“Why do humans get sick if they have gone through millions of years of evolution?” It’s a question Stephen Ghazal, PhD, assistant professor of population sciences and public health at USC’s Keck School of Medicine, hopes to answer.
Gazelle is part of an international team of researchers who have become the first to pinpoint base pairs from the human genome that have remained constant over millions of years of mammalian evolution, and which play a critical role in human disease. The results have been published in private Zoonomia edition of Sciences.
Ghazal and his team analyzed the genomes of 240 mammals, including humans, zooming in with unprecedented resolution for a DNA comparison. They were able to identify base pairs that were ‘restricted’ – meaning they remained generally consistent – across mammalian species over the course of evolution. Individuals born with mutations on these genes may not be successful within their own species or are not likely to pass on genetic variation. “We’ve been able to identify places in development where genetic mutations are not tolerated, and we’ve shown that these mutations are important when it comes to disease,” explains Ghazal.
The team found that 3.3% of the bases in the human genome are “significantly restricted,” including 57.6% of the coding bases that specify the position of amino acids, meaning these bases have unusually few variants across species in the dataset. The most restrictive base pairs in mammals were seven times more likely to be causative of human disease and complex traits, and over 11 times more likely when the researchers looked at the most restrictive base pairs in primates alone.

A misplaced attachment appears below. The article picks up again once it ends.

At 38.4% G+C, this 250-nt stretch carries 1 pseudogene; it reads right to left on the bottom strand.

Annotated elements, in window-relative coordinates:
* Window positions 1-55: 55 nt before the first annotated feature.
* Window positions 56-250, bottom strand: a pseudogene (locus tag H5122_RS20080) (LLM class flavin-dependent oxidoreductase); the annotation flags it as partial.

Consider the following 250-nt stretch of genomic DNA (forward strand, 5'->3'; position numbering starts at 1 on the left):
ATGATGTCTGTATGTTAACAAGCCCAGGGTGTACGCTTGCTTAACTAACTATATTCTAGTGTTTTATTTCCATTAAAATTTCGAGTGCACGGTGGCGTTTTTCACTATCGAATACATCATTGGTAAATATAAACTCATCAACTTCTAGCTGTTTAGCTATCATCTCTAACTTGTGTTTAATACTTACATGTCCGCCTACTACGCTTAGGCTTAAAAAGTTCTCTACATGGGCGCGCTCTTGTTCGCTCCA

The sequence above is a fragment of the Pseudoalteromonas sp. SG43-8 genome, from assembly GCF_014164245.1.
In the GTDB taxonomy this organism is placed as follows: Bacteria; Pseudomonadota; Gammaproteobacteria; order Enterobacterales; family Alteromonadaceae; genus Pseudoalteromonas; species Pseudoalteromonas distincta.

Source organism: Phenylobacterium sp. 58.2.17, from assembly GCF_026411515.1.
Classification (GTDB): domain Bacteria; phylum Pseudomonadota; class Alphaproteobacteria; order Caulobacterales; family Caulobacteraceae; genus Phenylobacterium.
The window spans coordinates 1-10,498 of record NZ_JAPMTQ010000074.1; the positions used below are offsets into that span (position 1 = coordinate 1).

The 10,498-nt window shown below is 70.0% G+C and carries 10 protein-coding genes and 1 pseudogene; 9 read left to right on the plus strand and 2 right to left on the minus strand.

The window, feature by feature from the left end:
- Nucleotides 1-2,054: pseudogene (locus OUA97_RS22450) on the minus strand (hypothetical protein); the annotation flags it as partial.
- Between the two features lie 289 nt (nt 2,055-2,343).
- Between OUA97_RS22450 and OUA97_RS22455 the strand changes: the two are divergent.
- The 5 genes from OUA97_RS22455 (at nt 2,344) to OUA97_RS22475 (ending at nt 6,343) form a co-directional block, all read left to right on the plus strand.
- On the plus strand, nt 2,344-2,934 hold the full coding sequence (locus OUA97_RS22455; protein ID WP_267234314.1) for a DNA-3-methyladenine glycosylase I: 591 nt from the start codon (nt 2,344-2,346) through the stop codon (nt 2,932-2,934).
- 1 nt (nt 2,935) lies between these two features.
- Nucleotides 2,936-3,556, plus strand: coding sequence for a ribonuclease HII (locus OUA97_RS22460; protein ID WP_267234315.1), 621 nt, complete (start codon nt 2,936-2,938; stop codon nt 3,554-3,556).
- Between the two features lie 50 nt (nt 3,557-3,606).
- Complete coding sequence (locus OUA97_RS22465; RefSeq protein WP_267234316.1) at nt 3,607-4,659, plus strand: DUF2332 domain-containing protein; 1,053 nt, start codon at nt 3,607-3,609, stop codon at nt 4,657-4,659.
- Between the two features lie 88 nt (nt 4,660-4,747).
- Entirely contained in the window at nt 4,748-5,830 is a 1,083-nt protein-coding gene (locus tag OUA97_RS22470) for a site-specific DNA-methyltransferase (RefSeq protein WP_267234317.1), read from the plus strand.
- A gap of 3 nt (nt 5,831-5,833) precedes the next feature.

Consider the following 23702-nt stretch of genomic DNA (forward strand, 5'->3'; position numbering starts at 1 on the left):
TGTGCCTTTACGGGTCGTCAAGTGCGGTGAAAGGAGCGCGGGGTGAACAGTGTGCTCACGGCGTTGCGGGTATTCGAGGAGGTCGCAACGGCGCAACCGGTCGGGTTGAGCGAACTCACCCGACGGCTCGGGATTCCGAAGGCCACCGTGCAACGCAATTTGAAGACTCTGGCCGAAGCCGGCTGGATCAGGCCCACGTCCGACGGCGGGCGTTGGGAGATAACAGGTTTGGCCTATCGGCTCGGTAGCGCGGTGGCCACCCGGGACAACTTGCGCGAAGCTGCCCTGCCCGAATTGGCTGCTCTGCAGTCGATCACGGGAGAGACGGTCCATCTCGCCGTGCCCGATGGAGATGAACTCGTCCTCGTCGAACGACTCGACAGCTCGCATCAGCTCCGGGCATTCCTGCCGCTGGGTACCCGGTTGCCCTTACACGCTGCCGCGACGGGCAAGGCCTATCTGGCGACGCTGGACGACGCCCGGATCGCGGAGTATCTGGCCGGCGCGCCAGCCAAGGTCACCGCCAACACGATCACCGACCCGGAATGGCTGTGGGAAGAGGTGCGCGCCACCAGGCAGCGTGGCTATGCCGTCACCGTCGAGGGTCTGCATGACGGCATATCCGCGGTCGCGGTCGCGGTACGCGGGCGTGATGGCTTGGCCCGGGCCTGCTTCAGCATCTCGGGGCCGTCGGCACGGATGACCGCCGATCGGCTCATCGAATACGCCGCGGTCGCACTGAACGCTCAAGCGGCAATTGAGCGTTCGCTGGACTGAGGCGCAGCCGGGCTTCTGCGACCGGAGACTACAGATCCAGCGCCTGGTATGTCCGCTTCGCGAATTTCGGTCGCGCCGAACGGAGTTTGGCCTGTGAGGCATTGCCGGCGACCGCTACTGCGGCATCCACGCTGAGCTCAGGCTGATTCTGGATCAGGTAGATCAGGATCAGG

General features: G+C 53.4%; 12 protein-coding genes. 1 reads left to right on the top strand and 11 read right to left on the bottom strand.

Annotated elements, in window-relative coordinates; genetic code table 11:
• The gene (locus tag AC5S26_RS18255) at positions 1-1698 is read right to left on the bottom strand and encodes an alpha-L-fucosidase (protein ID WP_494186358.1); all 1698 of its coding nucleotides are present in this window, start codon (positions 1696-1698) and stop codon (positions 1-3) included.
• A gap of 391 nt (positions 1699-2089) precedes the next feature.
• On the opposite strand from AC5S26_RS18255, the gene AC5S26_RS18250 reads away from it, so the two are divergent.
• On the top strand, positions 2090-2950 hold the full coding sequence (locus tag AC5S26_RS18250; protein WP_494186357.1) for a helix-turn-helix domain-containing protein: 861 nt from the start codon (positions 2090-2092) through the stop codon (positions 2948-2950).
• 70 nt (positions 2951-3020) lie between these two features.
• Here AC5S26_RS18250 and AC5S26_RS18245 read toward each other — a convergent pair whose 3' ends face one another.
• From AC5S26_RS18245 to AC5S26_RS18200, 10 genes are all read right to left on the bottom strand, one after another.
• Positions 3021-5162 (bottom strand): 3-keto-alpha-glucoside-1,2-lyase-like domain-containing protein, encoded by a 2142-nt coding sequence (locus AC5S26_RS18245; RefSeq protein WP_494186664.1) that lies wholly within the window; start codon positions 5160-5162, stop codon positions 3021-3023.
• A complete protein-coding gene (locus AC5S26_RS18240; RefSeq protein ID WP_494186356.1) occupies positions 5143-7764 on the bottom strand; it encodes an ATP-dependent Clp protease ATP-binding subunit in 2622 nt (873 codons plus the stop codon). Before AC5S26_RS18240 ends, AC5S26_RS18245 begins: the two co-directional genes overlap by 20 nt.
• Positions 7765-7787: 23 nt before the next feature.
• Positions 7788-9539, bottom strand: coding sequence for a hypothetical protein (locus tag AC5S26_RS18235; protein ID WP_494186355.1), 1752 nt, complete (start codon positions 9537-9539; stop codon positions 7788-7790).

The dataset was provided by the Zoonomia consortium, which according to the project’s website, “applies advances in DNA sequencing technologies to understand how genomes generate an enormous wealth of animal diversity.” Gazal gives credit to Zoonomia for making this kind of data available to researchers and expects it to be widely used by human geneticists. “It’s an inexpensive resource, unlike the datasets created in human genetic studies,” says Ghazal.
His team’s findings are an important step forward, notes Ghazal, “We don’t understand 99% of the human genome, so it’s key to understand which part was evolutionarily restricted and likely to have an impact on human phenotypes.” Their discoveries and methods can become crucial tools for further research.
The next step for Gazelle and his team is to repeat the process using a primate-only dataset. By restricting the subjects, they hope to focus on DNA functions that have emerged recently in human evolution. “We expect this to be more useful in quantifying information about human disease,” says Ghazal.